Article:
While she is quick to point out that in the planning stages the Hearth received valuable input from the Church Community Housing Corporation and the board at 50 Washington Square, it is obvious that her eyes were everywhere. When asked about who was the main source of input, she said, “It was me.”

The other major planning partner, she adds, was Northeast Collaborative Architects. “They were very patient,” she says. “They worked incredibly hard to understand our unique needs,” and even inserted some input of their own.

Case in point: Based on the fact that children ranging in age from newborn to five years are the largest population at the Hearth, designers included in their plans a specifically designed area for mothers to store their strollers. And with an eye to child safety, they suggested that the bedroom closets not have doors.

“By stabilizing moms,” she says “we are affecting changes that can stabilize their lives.”

The budget for the entire project is $4.4 million. Having secured the $1.9 million in federal, state and municipal public funding that enabled the Hearth to enter into the purchase and sales agreement with Child & Family, ground was broken for the upgrade of the new facility in June of 2015. Having raised more than $1.6 million, they are now 64 percent toward their $2.5 million “Home Is Where the Hearth Is” capital campaign – the first major community fundraising drive in the Hearth’s 30-year history.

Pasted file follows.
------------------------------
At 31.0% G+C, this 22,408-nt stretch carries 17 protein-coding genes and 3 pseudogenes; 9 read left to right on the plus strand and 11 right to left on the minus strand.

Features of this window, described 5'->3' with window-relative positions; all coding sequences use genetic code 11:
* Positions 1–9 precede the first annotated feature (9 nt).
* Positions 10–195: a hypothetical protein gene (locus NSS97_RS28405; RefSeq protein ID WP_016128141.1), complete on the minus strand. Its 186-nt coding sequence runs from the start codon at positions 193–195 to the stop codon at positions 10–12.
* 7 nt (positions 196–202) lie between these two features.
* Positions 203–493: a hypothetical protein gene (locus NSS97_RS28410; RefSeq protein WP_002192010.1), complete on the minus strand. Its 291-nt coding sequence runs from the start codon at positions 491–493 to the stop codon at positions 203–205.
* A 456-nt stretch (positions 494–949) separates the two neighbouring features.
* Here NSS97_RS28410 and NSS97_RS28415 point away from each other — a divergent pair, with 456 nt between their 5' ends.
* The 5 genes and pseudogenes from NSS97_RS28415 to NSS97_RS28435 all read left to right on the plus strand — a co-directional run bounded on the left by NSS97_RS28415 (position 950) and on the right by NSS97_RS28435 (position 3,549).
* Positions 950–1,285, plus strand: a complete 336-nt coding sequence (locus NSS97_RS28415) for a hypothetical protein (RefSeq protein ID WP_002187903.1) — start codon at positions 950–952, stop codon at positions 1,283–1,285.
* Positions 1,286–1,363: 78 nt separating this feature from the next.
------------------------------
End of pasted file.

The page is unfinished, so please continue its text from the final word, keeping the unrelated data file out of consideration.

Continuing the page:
“It has been a major team effort,” Barrera says, adding that they are actively working away at it and hopes many people and businesses in the community will take part at this point in time. “We know the last bit of fundraising is going to come [primarily] from the community,” citing the many supporters who “come to our door every day.”

More than once on the tour, Barrera circles back to the empty and unfinished dining room. It is the largest in a suite of rooms with age-appropriate play areas and lounges.

It is also, she says, her “favorite place.” As with the other rooms, you can see that she has time-traveled and is already seeing it as it will be, full of families, having family time eating at individual tables, receiving the best of what Lucy’s Hearth can provide them. It was all a blank space a year ago.

“This new home will help us provide a model for how families can thrive,” she says. “We are continually striving to be excellent for our mommies,” she says.

That is one goal, clearly, that is within their reach.

To learn more about Lucy’s Hearth or to make a contribution or pledge, contact Barrera at jennifer@lucyshearth.org.

Return to top